Reviews of Attainable Hi-Fi & Home-Theater Equipment


Reviews of Attainable Hi-Fi & Home-Theater Equipment

Concord Records CRE01816
Format: CD

Musical Performance
***1/2

Sound Quality
****

Overall Enjoyment
****

Earlier this year, Esperanza Spalding debuted three songs she wrote, arranged, and recorded as part of a project she calls the Songwrights Apothecary Lab. She says the lab “seeks to respectfully dip into the healing seas of music/musicianship/song, and distill a few grains of piquancy which carry the life-renewing flavor of the unfathomable ocean of human resiliency.” Spalding’s new recording is named for the project, and Songwrights Apothecary Lab includes those original three songs, along with nine more compositions.

After the tough times brought about by the pandemic, Spalding was eager to tap into the spiritual and affirming properties of music, and explains that her songwriting approach is a “collaborative effort to design songs that enhance a specific salutary effect.” She describes the resulting compositions as “formwelas.” Her website for the project includes a guide for each track on the album, but I found it useful to just listen and let the album’s intentions find their way to me, with the occasional aid of the printed lyrics included with the CD.

Songwrights Apothecary Lab

The ethereal, wordless vocals of the Oakland, California-based Thrive Choir set the tone for the album on “Formwela 1,” with Spalding joining them with simple piano chords and bass as their voices fade. As she begins to sing, the piano drops out, and she accompanies herself on bass for the first two verses. Phoelix, who co-produced the track with her, filters in sounds and effects. Spalding brings the piano back for the third verse, and as she repeats the third verse, the choir rejoins her to create a deeply affecting closing to the song, which segues into “Formwela 2.”

Ganavya, a singer who taps into many musical traditions for inspiration, shares vocals with Spalding on “Formwela 2,” which uses various instruments, including piano, guitar, and conch shell (by jazz musician Steve Turre) to create a multilayered interaction of music and sound. Wayne Shorter’s saxophone adds spice to the shifting time signatures and harmonic flights of “Formwela 3.” On the album, Spalding stays close enough to the jazz and modern R&B songwriting styles that are her strengths to keep the music from being as diaphanous as the title might suggest.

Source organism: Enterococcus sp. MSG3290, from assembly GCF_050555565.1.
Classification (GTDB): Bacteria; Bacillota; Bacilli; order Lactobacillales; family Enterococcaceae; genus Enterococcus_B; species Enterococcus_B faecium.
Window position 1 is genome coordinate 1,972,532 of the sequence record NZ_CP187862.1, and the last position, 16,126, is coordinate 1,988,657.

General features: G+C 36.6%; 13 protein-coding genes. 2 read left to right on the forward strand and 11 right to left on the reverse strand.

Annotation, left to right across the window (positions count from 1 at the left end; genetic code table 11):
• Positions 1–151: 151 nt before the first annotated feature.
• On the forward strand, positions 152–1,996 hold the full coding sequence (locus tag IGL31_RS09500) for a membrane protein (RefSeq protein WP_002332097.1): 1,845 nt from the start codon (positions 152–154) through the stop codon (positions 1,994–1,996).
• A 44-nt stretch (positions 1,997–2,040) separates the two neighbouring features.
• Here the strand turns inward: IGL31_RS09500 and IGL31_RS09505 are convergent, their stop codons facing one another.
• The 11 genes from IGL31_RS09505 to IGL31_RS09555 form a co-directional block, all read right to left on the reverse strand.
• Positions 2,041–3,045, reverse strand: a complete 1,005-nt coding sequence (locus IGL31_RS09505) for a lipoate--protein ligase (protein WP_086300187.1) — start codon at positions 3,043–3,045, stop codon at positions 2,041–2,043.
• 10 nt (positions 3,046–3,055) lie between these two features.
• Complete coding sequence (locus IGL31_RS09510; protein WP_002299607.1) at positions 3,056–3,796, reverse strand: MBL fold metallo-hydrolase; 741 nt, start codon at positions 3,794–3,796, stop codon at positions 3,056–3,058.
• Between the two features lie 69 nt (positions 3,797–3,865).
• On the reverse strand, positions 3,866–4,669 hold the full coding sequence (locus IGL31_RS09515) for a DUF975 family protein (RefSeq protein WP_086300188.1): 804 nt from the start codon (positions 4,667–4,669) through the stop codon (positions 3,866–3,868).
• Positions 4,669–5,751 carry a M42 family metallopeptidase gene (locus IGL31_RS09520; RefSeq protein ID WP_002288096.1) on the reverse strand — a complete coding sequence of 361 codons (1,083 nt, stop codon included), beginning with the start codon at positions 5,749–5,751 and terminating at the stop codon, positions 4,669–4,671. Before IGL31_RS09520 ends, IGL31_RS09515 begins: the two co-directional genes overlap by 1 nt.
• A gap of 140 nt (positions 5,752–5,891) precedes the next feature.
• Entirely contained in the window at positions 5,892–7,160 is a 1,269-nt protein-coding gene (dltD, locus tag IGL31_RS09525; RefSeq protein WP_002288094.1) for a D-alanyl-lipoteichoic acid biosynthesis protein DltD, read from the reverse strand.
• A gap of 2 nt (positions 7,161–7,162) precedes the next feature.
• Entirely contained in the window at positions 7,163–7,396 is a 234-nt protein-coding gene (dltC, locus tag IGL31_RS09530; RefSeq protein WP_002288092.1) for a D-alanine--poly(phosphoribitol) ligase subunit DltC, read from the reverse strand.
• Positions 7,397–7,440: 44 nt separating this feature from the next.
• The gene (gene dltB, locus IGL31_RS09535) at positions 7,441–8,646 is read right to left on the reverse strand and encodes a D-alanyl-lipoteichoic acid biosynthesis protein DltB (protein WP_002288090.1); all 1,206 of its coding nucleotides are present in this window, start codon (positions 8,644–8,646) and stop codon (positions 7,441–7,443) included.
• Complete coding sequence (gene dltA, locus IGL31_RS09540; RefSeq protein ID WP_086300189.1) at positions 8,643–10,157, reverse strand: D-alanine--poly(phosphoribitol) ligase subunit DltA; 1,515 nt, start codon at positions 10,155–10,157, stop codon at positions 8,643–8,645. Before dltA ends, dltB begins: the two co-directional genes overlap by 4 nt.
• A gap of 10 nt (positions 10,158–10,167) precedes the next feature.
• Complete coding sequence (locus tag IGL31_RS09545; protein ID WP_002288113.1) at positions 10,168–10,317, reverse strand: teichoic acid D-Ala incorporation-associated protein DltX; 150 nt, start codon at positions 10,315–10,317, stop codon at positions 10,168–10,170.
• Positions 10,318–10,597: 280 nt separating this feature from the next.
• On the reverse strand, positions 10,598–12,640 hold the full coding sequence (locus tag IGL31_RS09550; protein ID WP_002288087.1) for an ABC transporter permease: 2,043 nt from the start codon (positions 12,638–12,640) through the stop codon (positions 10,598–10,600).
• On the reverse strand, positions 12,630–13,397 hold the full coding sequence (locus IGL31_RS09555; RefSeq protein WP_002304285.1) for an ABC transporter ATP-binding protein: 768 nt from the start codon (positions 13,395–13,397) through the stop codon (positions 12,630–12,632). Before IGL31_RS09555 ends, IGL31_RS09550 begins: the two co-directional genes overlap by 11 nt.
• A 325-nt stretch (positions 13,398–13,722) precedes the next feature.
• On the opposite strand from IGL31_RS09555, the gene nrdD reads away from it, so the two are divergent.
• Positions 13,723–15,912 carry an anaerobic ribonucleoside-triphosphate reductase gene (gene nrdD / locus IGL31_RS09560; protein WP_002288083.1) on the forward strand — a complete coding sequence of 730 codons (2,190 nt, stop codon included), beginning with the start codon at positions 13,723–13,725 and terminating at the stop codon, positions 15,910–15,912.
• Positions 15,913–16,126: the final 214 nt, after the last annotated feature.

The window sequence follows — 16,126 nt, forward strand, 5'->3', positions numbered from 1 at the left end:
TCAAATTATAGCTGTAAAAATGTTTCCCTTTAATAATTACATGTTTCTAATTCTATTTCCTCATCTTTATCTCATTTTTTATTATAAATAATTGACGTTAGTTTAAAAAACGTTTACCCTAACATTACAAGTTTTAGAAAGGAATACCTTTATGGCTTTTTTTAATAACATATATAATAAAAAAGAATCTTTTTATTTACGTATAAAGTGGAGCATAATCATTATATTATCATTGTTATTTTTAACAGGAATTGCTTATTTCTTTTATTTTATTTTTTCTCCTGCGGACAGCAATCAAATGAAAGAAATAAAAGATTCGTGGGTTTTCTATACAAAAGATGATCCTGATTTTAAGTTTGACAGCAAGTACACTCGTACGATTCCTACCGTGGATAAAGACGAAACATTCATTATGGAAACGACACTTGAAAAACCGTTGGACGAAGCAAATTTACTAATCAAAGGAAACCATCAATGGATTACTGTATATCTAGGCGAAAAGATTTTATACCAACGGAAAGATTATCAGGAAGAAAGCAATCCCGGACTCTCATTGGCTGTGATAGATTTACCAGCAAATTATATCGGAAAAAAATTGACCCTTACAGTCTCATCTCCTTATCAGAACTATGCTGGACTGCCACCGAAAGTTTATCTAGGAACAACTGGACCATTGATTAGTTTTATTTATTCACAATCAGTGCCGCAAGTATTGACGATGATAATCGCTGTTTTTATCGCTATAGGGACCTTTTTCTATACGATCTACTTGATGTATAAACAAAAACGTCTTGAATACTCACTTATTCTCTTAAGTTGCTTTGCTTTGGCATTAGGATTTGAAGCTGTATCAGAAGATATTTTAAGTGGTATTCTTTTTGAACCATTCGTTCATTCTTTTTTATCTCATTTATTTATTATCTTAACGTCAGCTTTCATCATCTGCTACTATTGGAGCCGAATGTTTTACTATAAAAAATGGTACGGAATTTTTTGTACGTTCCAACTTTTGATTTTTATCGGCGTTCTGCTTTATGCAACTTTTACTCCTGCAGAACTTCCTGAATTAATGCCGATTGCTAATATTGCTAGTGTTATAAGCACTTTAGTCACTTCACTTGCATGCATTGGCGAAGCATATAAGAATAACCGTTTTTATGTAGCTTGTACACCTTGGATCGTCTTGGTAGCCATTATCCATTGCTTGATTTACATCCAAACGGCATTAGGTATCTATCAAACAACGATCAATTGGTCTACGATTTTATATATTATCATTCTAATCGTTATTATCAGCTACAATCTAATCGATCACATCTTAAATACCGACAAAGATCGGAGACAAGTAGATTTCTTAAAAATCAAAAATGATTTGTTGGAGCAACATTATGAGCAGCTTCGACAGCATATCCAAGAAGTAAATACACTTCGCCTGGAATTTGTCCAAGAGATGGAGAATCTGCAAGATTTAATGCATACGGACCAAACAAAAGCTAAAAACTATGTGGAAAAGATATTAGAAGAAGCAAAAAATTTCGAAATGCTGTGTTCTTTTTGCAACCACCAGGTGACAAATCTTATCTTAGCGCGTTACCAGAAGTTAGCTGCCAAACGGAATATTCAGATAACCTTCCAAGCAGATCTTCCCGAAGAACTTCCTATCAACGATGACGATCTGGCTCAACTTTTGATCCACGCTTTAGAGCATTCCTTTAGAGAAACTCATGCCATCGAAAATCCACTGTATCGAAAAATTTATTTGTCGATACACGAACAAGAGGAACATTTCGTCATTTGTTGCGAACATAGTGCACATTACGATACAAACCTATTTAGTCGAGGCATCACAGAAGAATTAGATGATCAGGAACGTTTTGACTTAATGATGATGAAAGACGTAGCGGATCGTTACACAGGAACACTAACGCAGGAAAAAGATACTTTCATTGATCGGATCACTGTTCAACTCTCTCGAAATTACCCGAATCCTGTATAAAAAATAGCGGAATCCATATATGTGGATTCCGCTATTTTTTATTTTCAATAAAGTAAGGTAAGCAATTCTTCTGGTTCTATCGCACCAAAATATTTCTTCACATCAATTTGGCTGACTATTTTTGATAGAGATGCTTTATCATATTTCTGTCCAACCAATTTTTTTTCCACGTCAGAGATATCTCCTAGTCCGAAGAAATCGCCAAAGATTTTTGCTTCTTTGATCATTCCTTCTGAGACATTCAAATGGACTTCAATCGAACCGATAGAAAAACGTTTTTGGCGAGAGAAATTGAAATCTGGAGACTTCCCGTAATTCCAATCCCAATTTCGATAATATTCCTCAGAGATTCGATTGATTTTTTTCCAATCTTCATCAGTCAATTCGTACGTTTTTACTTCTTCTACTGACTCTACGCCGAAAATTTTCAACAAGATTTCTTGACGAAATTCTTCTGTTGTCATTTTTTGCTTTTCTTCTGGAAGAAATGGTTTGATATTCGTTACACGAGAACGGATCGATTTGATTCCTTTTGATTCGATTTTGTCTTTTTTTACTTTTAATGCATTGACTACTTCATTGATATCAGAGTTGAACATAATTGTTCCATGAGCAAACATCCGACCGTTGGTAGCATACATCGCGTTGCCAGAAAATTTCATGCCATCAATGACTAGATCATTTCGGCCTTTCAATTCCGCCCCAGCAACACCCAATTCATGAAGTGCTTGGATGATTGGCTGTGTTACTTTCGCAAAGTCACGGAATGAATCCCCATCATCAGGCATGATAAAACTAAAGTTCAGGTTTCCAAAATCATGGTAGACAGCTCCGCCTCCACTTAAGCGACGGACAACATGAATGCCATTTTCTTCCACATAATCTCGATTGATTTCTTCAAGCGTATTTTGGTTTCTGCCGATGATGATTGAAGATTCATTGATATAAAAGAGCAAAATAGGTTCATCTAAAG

Singer and multi-instrumentalist Corey King cowrote and guests on the next three tracks, which use spare instrumentation. He and Spalding duet on “Formwela 4,” with King’s acoustic guitar providing the backing. Spalding’s piano and bass give space for the two singers to interact effectively on “Formwela 5” and “Formwela 6.”

“Formwela 7” balances calm with clamor, quiet with aggression. “Hearing is a labor like seeing,” Spalding sings, “Like seeing / Seeing for real.” The loud passage in the middle of the song reinforces the message that listening is not always a passive, meditative act, and that some things we hear may cause us to pull away and reevaluate. “Formwela 9” also mixes melody and noise, conveying the complexity of emotions and life’s mix of pleasure and pain.

Pianist Leo Genovese, who plays in Spalding’s band but also has a number of recordings under his own name, wrote the music for “Formwela 8.” The track is largely instrumental, with a wordless vocal chorus by Spalding, Genovese, and other members of Spalding’s band. It runs over 11 minutes, and it’s the only song that hints at a New Age, Reiki-session vibe. I enjoyed the calm unfolding of the song’s melodies, but it meanders a bit.

Songwrights Apothecary Lab

The credits for Songwrights Apothecary Lab list various producers and recording engineers, but no recording studios. Information on the website for the project leads me to believe recording took place at studios in New York City and Oregon. Oscar Zambrano has mastered the disc to give the music a consistently open, vibrant, and detailed sound. Spalding’s bass is full and powerful, and voices throughout the disc have texture and realism.

I don’t think Spalding’s intentions for the album would have been compromised by assigning song titles. Not doing so seems a deliberate bid for novelty. Despite that small reservation, the high quality of the music on Songwrights Apothecary Lab allowed me to enjoy it and to feel some of the healing power Spalding intended.

. . . Joseph Taylor
josepht@soundstagenetwork.com